A few almonds soaked overnight, peeled meditatively and munched on is a little oasis of self-care on a busy morning.
Our earlier generations enjoyed almonds whole as a part of their morning routines, a special garnish for halwas and other sweets, or entire sweet dishes made with almonds as the main ingredient, such as badam halwa and badam kheer. Almonds also make the base of gravy dishes with the shahi prefix, although cost-cutting measures see restaurants substituting them with cheaper alternatives like melon seeds.
With changing times, the use of almonds has also evolved.
“Where does almond milk come from” memes are a thing. These are best enjoyed as images, so let me not spoil that laugh by writing about it here. Jokes apart, the almond milk market in India is at a nascent stage but with rising awareness of lactose intolerance, increasing adoption of veganism and growing concerns about animal welfare and environmental sustainability, it is poised to grow rapidly.
When my husband recently switched to almond milk for his coffee (it leads to a smaller spike in blood sugar than cow’s milk in his case), I was shocked to discover that the label showed 15 ingredients, with only 5% almond content. In an ideal world, the label should have read “almonds and water”.
It is quite easy to make your own almond milk but it can be a messy affair. All you need to do is soak a handful of almonds, blend them with water, filter it through a nut milk bag, and you have your own home-made, one-ingredient almond milk. Coffees, smoothies and almond milk yogurt are the common uses for almond milk.
If the reason to switch to almond milk is sustainability, then you must be aware of these facts. Almond trees are notorious for their water requirement, making matters worse in drought-prone California, which produces 80% of the world’s supply and 100% of the US’ commercial supply. They need water all year round, even when they are not producing almonds.
Another issue is with the bees required for their pollination. Almond farmers often rent honeybee colonies from beekeepers to ensure adequate pollination. During almond pollination season, a small window of three weeks, there is a high demand for honeybees. To meet this demand, beekeepers transport their bee colonies across the country on flatbed trucks and drive for many days or weeks to reach California.
Cross-country driving aside, this process can lead to disease in bees as well as displacement of the local wild bee population. This just goes to show how sustainability is never black or white. Living in India, milk from an environmentally responsible local dairy farm may be far more sustainable than processed almond milk from almonds grown unsustainably in California, at the other end of the globe. And way cheaper too.
With the popularity of the keto diet, almond flour has become a popular substitute for plain flour. It is low in carbs and high in fat and protein, making it an excellent choice for breading, baking, even pizza crust. Almond meal, a coarser form of almond flour, is also available and used for similar purposes.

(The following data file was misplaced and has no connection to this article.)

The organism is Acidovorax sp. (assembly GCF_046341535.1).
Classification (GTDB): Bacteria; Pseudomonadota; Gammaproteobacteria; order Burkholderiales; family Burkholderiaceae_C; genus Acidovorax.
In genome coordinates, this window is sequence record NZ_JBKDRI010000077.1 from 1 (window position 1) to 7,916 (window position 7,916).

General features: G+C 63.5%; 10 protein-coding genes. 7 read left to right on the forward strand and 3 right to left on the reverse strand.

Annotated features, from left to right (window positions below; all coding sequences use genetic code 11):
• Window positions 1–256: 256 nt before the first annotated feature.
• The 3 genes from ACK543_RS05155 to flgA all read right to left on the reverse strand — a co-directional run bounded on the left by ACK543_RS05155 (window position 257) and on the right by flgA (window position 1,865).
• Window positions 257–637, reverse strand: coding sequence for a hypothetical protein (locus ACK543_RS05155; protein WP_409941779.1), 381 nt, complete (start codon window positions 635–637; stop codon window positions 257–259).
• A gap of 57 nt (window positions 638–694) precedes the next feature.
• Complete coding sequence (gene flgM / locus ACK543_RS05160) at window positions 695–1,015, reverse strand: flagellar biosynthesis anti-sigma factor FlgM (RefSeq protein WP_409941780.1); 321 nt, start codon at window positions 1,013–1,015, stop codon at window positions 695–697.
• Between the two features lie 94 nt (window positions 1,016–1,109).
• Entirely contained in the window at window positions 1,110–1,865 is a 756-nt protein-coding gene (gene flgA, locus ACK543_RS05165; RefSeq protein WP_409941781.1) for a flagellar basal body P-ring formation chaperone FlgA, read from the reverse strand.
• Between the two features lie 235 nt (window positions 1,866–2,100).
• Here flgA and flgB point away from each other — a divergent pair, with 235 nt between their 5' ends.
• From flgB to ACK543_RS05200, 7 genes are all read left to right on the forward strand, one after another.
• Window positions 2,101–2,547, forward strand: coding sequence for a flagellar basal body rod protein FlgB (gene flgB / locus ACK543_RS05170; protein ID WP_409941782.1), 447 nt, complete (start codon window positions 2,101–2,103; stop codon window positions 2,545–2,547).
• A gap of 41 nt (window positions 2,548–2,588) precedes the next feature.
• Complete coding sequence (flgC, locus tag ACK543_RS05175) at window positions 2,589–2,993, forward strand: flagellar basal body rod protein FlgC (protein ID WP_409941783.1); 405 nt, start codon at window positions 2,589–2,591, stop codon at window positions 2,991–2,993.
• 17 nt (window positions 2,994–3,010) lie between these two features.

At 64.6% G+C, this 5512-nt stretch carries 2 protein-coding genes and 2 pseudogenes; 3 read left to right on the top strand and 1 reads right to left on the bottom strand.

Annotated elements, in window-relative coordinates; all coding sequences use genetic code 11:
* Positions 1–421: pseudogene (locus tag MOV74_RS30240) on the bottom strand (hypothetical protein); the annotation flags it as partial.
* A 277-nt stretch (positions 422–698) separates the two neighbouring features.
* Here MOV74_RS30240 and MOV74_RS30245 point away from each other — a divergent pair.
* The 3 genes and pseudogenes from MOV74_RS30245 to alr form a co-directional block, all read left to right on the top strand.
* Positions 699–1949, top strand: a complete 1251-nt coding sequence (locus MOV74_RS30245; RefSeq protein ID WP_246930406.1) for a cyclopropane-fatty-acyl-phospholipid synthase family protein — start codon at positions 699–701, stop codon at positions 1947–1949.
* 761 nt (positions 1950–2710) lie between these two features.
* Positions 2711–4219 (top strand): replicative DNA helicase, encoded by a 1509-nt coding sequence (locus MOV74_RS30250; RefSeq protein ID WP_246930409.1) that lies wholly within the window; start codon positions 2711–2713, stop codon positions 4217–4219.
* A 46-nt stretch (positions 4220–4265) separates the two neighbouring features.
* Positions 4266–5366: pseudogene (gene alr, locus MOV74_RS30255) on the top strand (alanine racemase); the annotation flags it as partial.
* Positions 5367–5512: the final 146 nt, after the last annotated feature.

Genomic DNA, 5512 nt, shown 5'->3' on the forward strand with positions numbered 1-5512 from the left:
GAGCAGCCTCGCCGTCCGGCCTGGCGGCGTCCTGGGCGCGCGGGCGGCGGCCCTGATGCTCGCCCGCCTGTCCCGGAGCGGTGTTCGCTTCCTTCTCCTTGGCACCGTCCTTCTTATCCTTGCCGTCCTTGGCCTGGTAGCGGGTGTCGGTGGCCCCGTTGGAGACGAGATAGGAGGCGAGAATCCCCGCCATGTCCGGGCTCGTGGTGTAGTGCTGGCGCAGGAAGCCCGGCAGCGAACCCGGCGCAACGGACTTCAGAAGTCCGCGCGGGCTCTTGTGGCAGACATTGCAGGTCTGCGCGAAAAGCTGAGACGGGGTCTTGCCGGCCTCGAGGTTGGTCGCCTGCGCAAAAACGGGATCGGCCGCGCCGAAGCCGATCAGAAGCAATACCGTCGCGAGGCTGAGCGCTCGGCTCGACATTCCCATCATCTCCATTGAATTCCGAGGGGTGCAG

Almond butter is another new-age way to eat almonds—spread on toast, add to oatmeal or top smoothie bowls. While almond butter is rich in fibre, vitamin E, calcium and magnesium, peanut butter scores slightly higher in protein and is much more affordable.
Whether consuming almonds whole, as a garnish or in one of the new-age avatars, it is good to eat them in moderation as they are an energy-dense food—and not entirely sustainable.
Makes 1 cup
Quarter cup almonds soaked in boiling hot water for 10 minutes
4 tomatoes, large, ripe
8-10 Italian basil leaves
2 cloves garlic
3 tbsp extra virgin olive oil
Half tsp salt
Peel off the skin from the blanched almonds. Transfer to a medium hot pan and toast for five minutes or until lightly golden. Make cross-cuts on the tomatoes and immerse them in boiling hot water for two-three minutes. Remove and place in a bowl of cold water. Peel off skins, quarter the tomatoes, scoop out seeds, chop roughly and keep aside.
To make the pesto, coarsely blend together basil, garlic, extra virgin olive oil, almonds and salt in a food processor. Add chopped tomatoes and blend to get a smooth pesto. Toss the cooked pasta in this sauce and top with garnishes like basil or grated Parmesan cheese.
White base gravy/Shahi gravy
(Makes a base for restaurant-style paneer, kofta or vegetable dishes)
Makes 1 cup
For the paste
Quarter cup almonds
2 tbsp cashews
1 tbsp melon seeds
1 cup roughly chopped onions (use white onions if possible)
3-4 cloves garlic
1 green chilli
Half tsp grated ginger
Half tsp salt
1 tbsp oil
2 green cardamons
1 bay leaf
Half tsp cumin seeds
Half cup thick yogurt (not sour)
A pinch of garam masala powder
In a small pressure cooker, combine all the ingredients for the paste. Add quarter cup water and pressure-cook for five minutes after full pressure (one whistle). Open the cooker and let it cool. Blend the ingredients to a smooth paste (you may peel the almonds before blending but it’s not necessary).
In a pan, heat the oil. Sauté the green cardamom, bay leaf and cumin seeds. Add the prepared paste and sauté on medium flame for three-four minutes. Lower the flame and add the yogurt, with constant stirring. Sprinkle garam masala and stir to combine. The shahi gravy is ready for use.
Double Tested is a fortnightly column on vegetarian cooking, highlighting a single ingredient prepared two ways. Nandita Iyer’s latest book is The Great Indian Thali—Seasonal Vegetarian Wholesomeness (Roli Books). @saffrontrail on Twitter and Instagram.